1. Medicine that contains the active substance in the indicated quantity, but has not shown bioequivalence * . They are named the same as the active substance. Their information on efficacy and safety is based on the literature of brand name or innovative medicines. Without a therapeutic equivalency study , the same behavior cannot be guaranteed.

**Bioequivalence: Pharmaceutical equivalents or alternatives for which its bioavailability ** is similar to such an extent that its effect is essentially the same. The test is performed at the same dose and under the same conditions.
** Bioavailability: amount of active ingredient released from a pharmaceutical form, which enters the systemic blood circulation. It also refers to the speed of this process ( Cmax and tmax ) and the extent of absorption (AUC).


  1. Medicine with the active ingredient in the indicated quantity and which, through therapeutic equivalence studies , has been shown to behave similarly to the reference medicine (brand or innovative). In Chile, by regulation, its box (outer or secondary packaging) has a yellow band and the label written in red .

  2. Biologically active molecule that, due to its chemical structure, can interact with protein receptors on the outer membrane or in the nucleus of cells, which triggers its effect. It can be of natural or synthetic origin. The term is narrowed to substances of clinical or medical interest , while the word “toxic” refers to accidental or intentional use, not intended for use in medicine , and that generates damage. It is also distinguished from a food since it does not provide nutrients. Likewise, the term “drug” refers to substances, natural or synthetic, for social use whose consumption is intended to alter mood.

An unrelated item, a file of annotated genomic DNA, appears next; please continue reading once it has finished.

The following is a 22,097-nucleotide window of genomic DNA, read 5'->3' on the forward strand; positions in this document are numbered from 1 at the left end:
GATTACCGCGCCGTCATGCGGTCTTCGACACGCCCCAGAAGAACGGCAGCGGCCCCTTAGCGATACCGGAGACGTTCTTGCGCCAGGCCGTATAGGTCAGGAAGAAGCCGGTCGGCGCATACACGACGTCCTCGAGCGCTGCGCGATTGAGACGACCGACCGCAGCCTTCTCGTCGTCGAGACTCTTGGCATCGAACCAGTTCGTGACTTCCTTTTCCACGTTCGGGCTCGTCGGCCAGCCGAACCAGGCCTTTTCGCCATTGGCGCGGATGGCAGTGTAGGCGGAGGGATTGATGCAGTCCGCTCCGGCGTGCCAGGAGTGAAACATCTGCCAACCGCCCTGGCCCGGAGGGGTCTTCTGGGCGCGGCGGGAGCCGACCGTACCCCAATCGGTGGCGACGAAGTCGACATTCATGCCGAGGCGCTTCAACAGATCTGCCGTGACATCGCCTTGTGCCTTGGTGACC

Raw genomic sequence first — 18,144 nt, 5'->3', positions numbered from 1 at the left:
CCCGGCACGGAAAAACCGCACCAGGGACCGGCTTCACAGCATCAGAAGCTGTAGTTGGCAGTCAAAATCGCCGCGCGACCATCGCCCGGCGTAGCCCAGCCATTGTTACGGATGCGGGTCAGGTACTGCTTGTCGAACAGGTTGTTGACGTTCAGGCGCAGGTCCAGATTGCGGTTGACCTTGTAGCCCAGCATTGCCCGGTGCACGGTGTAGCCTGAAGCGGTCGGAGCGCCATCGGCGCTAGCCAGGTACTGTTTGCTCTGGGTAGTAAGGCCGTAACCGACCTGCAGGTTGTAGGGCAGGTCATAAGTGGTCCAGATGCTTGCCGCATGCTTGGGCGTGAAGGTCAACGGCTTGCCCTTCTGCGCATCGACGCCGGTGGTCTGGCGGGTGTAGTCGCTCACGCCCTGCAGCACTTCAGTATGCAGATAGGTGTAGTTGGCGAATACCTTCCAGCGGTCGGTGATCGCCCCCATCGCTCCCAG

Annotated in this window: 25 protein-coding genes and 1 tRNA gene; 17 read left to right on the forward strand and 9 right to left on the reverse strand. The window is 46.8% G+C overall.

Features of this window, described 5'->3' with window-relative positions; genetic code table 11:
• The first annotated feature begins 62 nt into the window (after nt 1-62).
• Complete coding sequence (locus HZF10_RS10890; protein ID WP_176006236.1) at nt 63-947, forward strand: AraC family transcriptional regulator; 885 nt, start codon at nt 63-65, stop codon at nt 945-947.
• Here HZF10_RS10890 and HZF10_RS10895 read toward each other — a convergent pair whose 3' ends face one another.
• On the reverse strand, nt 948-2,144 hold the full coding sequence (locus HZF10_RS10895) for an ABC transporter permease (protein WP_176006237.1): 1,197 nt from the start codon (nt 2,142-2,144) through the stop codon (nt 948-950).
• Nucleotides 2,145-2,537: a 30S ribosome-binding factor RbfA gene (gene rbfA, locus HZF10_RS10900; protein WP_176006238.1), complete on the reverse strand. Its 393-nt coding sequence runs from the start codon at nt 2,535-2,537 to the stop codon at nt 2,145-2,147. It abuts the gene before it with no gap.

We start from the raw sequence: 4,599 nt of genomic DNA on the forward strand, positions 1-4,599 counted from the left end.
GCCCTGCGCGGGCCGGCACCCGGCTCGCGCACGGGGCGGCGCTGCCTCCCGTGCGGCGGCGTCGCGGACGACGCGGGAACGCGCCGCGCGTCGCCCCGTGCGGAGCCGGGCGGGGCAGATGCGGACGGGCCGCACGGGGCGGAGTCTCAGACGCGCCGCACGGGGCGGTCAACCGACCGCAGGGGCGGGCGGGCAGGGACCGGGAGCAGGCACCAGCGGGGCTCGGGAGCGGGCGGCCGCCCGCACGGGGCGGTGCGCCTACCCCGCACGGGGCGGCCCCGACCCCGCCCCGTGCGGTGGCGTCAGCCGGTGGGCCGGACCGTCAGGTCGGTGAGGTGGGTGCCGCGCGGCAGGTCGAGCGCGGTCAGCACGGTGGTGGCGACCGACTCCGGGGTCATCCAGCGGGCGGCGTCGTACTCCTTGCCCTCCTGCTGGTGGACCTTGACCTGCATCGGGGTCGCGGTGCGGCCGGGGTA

3. Substance that causes changes in physiology or psychology when consumed. In pharmacology, its definition as “pharmaceutical drug” is equivalent to that of drug , it is also called medicine or medication , and is used to prevent, diagnose, treat, or cure a disease or promote well-being. In a social context, “drug” is associated with medication and “drug” with molecules that cause addiction.

Did you manage to complete the crossword puzzle and solve the challenge? Here is the solution:

Solución a la sopa de letras de tipos de medicamentos

If you have any questions, feel free to contact us .

New Drug Law, February 2014, Ministry of Health, Government of Chile.
Guidelines from the World Health Organization.
FDA (Food and Drug Administration), United States.
Note: The definitions referred to in this publication are valid for Chile, in other countries the drugs known as generics are bioequivalent. In terms of commercial value, a bioequivalent can be cheaper than the innovative medicine, since in Chile there are brand-name bioequivalents and generic bioequivalents.
If you need to search for bioequivalents in Chile, enter http://bioequivalente.ispch.gob.cl/